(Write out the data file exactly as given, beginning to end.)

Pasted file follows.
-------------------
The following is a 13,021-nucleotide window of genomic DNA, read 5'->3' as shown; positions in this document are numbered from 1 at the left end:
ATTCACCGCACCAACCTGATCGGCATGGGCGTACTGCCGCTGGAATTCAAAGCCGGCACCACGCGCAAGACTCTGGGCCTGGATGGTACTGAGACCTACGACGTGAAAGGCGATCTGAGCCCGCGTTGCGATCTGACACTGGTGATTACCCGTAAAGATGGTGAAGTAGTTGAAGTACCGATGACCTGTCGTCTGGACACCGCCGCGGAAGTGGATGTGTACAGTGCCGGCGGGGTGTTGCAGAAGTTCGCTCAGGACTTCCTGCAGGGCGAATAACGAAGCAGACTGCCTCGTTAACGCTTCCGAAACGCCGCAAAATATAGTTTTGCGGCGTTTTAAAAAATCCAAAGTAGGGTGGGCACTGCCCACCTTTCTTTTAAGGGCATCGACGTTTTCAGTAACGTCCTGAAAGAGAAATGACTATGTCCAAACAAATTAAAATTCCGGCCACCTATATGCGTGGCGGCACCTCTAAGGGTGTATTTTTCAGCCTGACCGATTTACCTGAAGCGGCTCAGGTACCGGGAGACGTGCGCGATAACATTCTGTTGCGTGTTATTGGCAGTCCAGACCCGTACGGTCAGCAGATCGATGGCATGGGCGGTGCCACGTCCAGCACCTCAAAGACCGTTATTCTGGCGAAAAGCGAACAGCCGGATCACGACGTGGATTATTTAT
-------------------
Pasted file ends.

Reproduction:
The following is a 13,021-nucleotide window of genomic DNA, read 5'->3' as shown; positions in this document are numbered from 1 at the left end:
ATTCACCGCACCAACCTGATCGGCATGGGCGTACTGCCGCTGGAATTCAAAGCCGGCACCACGCGCAAGACTCTGGGCCTGGATGGTACTGAGACCTACGACGTGAAAGGCGATCTGAGCCCGCGTTGCGATCTGACACTGGTGATTACCCGTAAAGATGGTGAAGTAGTTGAAGTACCGATGACCTGTCGTCTGGACACCGCCGCGGAAGTGGATGTGTACAGTGCCGGCGGGGTGTTGCAGAAGTTCGCTCAGGACTTCCTGCAGGGCGAATAACGAAGCAGACTGCCTCGTTAACGCTTCCGAAACGCCGCAAAATATAGTTTTGCGGCGTTTTAAAAAATCCAAAGTAGGGTGGGCACTGCCCACCTTTCTTTTAAGGGCATCGACGTTTTCAGTAACGTCCTGAAAGAGAAATGACTATGTCCAAACAAATTAAAATTCCGGCCACCTATATGCGTGGCGGCACCTCTAAGGGTGTATTTTTCAGCCTGACCGATTTACCTGAAGCGGCTCAGGTACCGGGAGACGTGCGCGATAACATTCTGTTGCGTGTTATTGGCAGTCCAGACCCGTACGGTCAGCAGATCGATGGCATGGGCGGTGCCACGTCCAGCACCTCAAAGACCGTTATTCTGGCGAAAAGCGAACAGCCGGATCACGACGTGGATTATTTAT